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E-083 Acute Stroke Intervention for Large Vessel Occlusion with Combined Stent Retriever and Suction Thrombectomy (Solumbra Technique): A Retrospective Analysis of 85 Patients
  1. J Wong1,
  2. N Telischak2,
  3. J Heit2,
  4. A Moraff1,
  5. R Dodd1,
  6. H Do2,
  7. M Marks2
  1. 1Neurosurgery, Stanford, Stanford, CA
  2. 2Radiology, Stanford, Stanford, CA


Introduction The superiority of mechanical thrombectomy over medical management has been established in recent randomized controlled trials, however, controversy remains over the most effective and safest technique for clot retrieval. Mechanical thrombectomy for large vessel occlusion (LVO) can be performed through aspiration alone with the ADAPT technique, or combined stent retriever with aspiration either in the cervical vasculature using a proximal balloon guide, or directly at the clot face with an intermediate catheter, the so-called “Solumbra” technique. The purpose of this study was to evaluate the efficacy and safety of the Solumbra technique at our institution.

Methods A retrospective chart review was conducted of all patients undergoing endovascular stroke treatment for LVO using the Solumbra technique between January 2014 and March 2016. The Solumbra technique consisted of deployment of a stent retriever (Solitaire, Trevo or Mindframe) distal to the clot with an intermediate catheter (5 Max Ace, Ace 64 or SOFIA) at the clot face. Patient demographic data, stroke presentation, treatment details, and complications were recorded. The primary outcome was successful TICI 2 B/3 reperfusion and the number of passes for revascularization. Secondary outcome measures were complication rates, including symptomatic intracranial hemorrhage (PH2 hemorrhage with a NIHSS increase >4) and mRS ≤ 2 on discharge. Embolization into new territory was based on new post-procedure MRI DWI lesions.

Results The Solumbra technique was performed for LVO in 85 patients (37 male, 48 female) with a mean age of 71.4 years (range 28–93). The mean NIHSS on presentation was 14 (IQR 10–19), and IV tPA was administered in 65% of patients. Vessel occlusion was located predominantly in the anterior circulation in the ICA terminus (n = 12, 14%), M1 (n = 51, 60%) and M2 (n = 16, 19%) segments, with Basilar occlusion occurring in 7 patients (8%). Successful reperfusion (TICI 2 B/3) was achieved in 88% of patients, consisting of TICI 3 in 38 patients (45%). The mean number of passes for revascularization was 1.9 (SD 1.3) and time from access to revascularization was 52.7 minutes (95% CI 45.3–60.1). Mean NIHSS on discharge was 7 (IQR 2–12) with good functional outcome (mRS ≤ 2) present in 44% of patients, and mortality (mRS = 6) rate of 12%. Complications included parenchymal hemorrhagic transformation (18%), symptomatic intracranial hemorrhage (4.7%) and emboli in new territory based on new MRI lesions (7%).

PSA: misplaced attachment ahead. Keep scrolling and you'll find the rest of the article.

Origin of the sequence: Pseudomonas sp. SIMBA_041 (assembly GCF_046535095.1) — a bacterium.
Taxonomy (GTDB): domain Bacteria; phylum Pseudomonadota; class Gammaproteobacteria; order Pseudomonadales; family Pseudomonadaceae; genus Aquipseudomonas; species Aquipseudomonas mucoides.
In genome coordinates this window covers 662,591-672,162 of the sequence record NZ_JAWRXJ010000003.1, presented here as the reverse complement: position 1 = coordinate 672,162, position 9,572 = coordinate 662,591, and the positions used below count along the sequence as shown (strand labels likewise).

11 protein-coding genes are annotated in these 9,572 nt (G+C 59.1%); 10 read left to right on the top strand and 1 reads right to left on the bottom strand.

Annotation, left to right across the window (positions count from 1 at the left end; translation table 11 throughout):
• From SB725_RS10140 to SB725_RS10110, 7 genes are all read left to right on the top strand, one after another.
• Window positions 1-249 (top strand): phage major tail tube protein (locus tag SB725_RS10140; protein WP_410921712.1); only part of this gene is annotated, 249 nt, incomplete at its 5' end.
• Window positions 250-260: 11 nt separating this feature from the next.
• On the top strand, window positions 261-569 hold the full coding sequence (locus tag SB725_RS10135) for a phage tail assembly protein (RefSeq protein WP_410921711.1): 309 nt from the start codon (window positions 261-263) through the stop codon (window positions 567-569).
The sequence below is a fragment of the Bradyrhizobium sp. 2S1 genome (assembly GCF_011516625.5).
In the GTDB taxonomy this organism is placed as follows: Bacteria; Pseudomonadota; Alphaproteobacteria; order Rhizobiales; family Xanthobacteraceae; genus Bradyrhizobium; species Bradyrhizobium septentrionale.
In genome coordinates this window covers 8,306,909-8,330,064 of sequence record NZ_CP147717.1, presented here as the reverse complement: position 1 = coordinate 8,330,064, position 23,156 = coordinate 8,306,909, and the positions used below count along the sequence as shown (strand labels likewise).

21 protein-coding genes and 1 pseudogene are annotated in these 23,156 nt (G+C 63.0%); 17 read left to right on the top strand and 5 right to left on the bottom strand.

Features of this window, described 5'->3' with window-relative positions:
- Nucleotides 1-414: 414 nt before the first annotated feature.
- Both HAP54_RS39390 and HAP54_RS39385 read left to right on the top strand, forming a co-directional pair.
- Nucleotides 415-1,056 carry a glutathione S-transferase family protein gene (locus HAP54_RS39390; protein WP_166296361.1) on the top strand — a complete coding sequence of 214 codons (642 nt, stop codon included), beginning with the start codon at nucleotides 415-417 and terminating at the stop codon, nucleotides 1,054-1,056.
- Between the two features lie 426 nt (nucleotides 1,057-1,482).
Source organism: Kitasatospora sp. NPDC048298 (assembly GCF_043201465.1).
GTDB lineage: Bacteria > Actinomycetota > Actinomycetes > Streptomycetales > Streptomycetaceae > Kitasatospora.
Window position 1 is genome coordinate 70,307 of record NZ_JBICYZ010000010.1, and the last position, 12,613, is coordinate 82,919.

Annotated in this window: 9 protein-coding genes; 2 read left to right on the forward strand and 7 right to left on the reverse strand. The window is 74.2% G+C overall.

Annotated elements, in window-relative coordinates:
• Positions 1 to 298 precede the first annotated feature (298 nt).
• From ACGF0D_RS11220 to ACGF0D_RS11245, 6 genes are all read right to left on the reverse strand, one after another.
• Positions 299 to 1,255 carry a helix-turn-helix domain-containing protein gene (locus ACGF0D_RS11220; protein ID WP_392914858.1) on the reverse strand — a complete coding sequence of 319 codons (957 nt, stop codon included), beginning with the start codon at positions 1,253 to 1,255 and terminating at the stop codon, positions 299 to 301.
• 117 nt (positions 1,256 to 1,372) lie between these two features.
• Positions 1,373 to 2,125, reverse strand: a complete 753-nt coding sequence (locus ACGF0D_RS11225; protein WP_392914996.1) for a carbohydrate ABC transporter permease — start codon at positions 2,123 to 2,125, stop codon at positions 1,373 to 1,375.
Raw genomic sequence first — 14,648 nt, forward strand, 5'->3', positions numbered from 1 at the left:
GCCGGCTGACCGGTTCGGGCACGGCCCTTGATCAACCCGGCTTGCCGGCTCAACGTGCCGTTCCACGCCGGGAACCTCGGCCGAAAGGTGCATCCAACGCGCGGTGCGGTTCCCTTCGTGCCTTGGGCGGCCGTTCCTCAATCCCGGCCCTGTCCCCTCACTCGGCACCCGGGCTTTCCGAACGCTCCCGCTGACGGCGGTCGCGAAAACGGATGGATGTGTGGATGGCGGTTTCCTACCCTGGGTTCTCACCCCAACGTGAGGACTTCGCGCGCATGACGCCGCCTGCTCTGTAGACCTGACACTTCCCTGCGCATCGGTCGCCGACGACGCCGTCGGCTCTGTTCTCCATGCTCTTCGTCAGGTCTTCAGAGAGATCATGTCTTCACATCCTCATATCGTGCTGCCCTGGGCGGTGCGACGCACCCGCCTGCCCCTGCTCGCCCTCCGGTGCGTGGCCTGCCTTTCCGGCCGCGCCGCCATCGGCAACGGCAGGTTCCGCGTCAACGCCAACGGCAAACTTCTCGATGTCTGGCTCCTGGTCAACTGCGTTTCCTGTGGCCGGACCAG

Conclusion The Solumbra technique compares favourably to other thrombectomy techniques used for acute stroke intervention. It achieved a TICI 2 B/3 reperfusion in 88% of patients, with an average number of 1.9 passes. Good functional outcome was achieved in 44% of patients on discharge, with a symptomatic intracranial hemorrhage rate of 4.7%.

Disclosures J. Wong: None. N. Telischak: None. J. Heit: None. A. Moraff: None. R. Dodd: None. H. Do: None. M. Marks: None.

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